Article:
Working From Home Isn’t All It’s Cracked Up to Be – and the COVID Outbreak Will Prove It

Author’s Disclaimer: I know and fully realize a lot of people have lost–and will lose–their jobs during COVID-19. This is not designed to be a glib discussion, but merely a different take on the “working from home during COVID changes everything” conversation.

Over the first four weeks of this #quarantine, there’s been a ton of talk about working from home.

Best practices on how to structure your day. Zoom tips. And, a whole bunch of people talking about how when this is over, how work will change completely.

Working From Home Isn’t All It’s Cracked Up to Be – and the COVID Outbreak Will Prove It

The prevailing theory seems to be that the quarantine will prove we can all be efficient and effective in working from home. And, therefore, our employers should let us work from home whenever we’d like (and, if you listen to some people, this might be 5 days a week, 52 weeks a year!).

As someone who’s worked from home for 10+ years, but also spent 15 years before that working in an office, I have a unique vantage point on this topic.

And, I can tell you one thing: Most of you will be going back to work at the office when COVID-19 is over.

Not because your employer will be forcing you to do it–because you’ll be BEGGING to do it!

See, there’s a whole perspective few people are talking about in the remote work conversation right now. That is this: Most people simply aren’t built to work from home 5 days a week, 52 weeks a year.

You’re going to see that play out in the next few weeks.

My theory: it’s easy to work from home for a few days. Even a few weeks. But, a couple months? A year? That’s hard. I’ll rephrase: That’s not optimal for most people.

Again, watch what people say on social media the next few weeks for proof.

We’re social beings by nature. We want to be around people–even the introverts. Take me, for example. I’m probably in the middle–half extrovert, half introvert. Working from home works for me. But, I also desperately miss human interaction. This is why I grab so many coffees with folks. It’s part of why I started teaching at the University of St. Thomas. It’s why I’ve joined boards of directors in the past and volunteered.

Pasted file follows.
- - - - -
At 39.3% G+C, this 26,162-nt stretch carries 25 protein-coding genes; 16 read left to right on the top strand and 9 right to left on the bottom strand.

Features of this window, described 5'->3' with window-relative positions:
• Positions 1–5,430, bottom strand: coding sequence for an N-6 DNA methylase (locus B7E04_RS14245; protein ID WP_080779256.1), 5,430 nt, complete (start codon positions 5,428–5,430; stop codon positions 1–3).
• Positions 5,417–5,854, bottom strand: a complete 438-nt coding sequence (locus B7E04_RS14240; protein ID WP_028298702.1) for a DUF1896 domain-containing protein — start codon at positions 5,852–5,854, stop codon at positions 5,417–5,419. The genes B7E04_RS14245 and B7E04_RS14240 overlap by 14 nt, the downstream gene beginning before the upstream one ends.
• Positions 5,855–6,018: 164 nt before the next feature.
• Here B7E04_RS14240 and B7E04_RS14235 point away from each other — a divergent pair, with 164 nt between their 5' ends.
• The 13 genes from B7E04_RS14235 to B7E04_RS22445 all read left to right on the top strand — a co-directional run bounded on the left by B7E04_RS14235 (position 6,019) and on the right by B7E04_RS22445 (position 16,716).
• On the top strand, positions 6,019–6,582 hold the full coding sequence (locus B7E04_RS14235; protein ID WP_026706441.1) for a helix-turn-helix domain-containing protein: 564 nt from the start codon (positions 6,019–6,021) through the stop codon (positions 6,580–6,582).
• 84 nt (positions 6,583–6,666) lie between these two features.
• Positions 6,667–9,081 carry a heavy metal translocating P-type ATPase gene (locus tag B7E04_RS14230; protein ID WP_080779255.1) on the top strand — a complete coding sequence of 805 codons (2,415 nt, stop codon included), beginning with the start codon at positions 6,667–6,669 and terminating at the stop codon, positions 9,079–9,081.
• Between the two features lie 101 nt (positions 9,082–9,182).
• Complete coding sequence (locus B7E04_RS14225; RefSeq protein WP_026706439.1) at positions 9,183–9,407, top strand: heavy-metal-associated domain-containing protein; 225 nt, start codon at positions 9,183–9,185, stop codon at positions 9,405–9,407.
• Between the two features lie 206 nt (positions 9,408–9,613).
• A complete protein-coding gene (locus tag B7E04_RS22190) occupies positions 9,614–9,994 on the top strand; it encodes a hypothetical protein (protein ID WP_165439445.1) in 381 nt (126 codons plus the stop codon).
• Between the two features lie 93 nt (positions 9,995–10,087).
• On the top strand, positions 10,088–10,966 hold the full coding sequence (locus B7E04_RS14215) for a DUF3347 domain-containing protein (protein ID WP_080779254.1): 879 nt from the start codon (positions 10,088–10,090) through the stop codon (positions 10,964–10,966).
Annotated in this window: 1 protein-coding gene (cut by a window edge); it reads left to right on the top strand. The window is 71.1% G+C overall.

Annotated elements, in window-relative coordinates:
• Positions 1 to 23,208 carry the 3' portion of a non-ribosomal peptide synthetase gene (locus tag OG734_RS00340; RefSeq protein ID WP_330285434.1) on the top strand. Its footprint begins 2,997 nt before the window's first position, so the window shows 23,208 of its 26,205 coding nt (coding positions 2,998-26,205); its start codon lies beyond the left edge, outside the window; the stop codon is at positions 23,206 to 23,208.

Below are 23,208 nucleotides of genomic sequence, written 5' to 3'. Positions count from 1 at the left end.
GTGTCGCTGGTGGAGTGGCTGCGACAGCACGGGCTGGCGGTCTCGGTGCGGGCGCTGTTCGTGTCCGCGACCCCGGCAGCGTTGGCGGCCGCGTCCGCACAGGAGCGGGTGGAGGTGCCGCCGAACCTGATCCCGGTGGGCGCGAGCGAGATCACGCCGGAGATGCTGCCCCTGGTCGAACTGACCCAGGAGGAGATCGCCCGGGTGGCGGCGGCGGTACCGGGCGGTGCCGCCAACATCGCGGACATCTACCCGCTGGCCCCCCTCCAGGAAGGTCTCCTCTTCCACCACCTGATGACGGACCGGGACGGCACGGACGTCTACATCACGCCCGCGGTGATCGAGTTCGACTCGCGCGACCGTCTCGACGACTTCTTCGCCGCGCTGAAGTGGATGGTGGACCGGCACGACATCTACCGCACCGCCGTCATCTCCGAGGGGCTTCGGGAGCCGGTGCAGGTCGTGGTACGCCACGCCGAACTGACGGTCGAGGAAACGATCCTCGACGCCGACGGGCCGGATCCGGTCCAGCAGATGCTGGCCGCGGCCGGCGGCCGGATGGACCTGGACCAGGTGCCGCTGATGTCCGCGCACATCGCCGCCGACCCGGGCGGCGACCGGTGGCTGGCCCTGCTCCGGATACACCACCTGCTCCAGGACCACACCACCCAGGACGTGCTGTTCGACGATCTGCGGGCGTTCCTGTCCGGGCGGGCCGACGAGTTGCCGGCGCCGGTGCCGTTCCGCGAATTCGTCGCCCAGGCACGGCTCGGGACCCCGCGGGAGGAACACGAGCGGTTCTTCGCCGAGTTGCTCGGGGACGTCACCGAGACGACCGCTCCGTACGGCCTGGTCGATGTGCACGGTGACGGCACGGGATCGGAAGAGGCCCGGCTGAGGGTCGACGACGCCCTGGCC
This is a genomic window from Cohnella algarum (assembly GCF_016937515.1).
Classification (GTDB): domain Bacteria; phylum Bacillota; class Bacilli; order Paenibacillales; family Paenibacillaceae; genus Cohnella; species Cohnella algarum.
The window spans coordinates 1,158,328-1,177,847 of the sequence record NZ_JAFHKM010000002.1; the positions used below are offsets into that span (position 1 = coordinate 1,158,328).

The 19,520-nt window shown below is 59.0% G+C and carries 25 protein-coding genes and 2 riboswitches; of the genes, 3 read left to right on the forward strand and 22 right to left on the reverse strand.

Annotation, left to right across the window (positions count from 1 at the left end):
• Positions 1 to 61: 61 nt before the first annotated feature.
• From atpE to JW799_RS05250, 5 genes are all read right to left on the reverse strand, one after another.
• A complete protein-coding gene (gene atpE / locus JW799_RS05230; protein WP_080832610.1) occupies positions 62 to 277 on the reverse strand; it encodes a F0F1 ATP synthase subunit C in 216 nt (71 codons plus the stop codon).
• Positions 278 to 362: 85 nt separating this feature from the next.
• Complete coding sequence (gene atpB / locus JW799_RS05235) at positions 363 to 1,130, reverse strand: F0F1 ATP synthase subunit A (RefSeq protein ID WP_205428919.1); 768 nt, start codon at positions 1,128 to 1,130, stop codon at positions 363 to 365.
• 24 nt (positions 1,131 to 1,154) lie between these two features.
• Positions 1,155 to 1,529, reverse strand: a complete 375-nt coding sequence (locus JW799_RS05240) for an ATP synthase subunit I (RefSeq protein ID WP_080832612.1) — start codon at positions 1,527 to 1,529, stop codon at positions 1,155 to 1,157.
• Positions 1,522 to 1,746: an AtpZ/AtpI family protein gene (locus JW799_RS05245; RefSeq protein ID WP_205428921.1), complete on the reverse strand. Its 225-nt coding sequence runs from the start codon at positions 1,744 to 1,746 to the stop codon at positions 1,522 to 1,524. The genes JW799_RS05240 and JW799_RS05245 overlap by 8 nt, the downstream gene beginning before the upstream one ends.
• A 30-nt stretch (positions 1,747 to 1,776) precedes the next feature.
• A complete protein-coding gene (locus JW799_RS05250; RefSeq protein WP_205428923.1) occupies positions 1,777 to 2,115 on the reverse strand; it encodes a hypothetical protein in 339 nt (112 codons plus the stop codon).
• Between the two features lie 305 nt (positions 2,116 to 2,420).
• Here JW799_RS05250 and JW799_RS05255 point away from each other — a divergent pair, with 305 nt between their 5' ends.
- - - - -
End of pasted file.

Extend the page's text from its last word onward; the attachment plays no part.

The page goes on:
People need to see, talk to and be around other people.

And you simply can’t do that when you work from home.

What’s more, some work is just better done in person. Have you had an online brainstorm recently with your clients or colleagues? Then you know what I’m talking about! Yes, some work can be done remotely. But, some work also is better served by doing it face-to-face. You can have all the technology in the world, but you can’t read full body language on Zoom. I can’t see my boss’ look on her face on Skype. In-person meetings and collaboration matters.

Finally, as you probably know by now, relationships are everything in our business. Relationships with your colleagues. Relationships with your bosses. Relationships with the media. The list goes on. And, the bulk of that relationship-building is done in person! Sure, some of it can be done digitally or electronically. But, you cement those relationships with in-person interactions. This is why I rarely do business with companies outside Minnesota–because I think seeing and interacting with my clients here makes a BIG difference in retention and future business. It’s the same reason agencies want to get on a plane and go see their clients each quarter.

So yeah, I don’t think employers will have to convince us to come back to work at all in a few months. I think we’ll be so ready, we’ll come running back ourselves.

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